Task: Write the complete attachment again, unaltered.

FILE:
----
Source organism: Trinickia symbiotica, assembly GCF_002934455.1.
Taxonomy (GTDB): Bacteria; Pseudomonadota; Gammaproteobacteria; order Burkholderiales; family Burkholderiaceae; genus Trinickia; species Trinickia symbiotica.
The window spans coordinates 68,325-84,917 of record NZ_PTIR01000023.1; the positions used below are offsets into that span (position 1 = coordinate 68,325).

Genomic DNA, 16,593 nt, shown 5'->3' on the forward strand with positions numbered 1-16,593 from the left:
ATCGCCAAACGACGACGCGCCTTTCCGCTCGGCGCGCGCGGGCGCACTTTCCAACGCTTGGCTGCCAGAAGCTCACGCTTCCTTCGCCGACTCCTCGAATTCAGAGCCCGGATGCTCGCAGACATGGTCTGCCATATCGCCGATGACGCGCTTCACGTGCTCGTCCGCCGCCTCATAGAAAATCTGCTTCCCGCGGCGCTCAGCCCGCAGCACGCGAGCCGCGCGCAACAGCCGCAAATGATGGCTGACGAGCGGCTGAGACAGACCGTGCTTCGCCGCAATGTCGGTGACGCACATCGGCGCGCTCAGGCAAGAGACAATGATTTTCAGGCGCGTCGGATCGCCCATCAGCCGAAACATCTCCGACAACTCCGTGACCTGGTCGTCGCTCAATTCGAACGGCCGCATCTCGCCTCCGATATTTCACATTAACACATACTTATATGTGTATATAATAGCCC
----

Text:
Source organism: Trinickia symbiotica, assembly GCF_002934455.1.
Taxonomy (GTDB): Bacteria; Pseudomonadota; Gammaproteobacteria; order Burkholderiales; family Burkholderiaceae; genus Trinickia; species Trinickia symbiotica.
The window spans coordinates 68,325-84,917 of record NZ_PTIR01000023.1; the positions used below are offsets into that span (position 1 = coordinate 68,325).

Genomic DNA, 16,593 nt, shown 5'->3' on the forward strand with positions numbered 1-16,593 from the left:
ATCGCCAAACGACGACGCGCCTTTCCGCTCGGCGCGCGCGGGCGCACTTTCCAACGCTTGGCTGCCAGAAGCTCACGCTTCCTTCGCCGACTCCTCGAATTCAGAGCCCGGATGCTCGCAGACATGGTCTGCCATATCGCCGATGACGCGCTTCACGTGCTCGTCCGCCGCCTCATAGAAAATCTGCTTCCCGCGGCGCTCAGCCCGCAGCACGCGAGCCGCGCGCAACAGCCGCAAATGATGGCTGACGAGCGGCTGAGACAGACCGTGCTTCGCCGCAATGTCGGTGACGCACATCGGCGCGCTCAGGCAAGAGACAATGATTTTCAGGCGCGTCGGATCGCCCATCAGCCGAAACATCTCCGACAACTCCGTGACCTGGTCGTCGCTCAATTCGAACGGCCGCATCTCGCCTCCGATATTTCACATTAACACATACTTATATGTGTATATAATAGCCC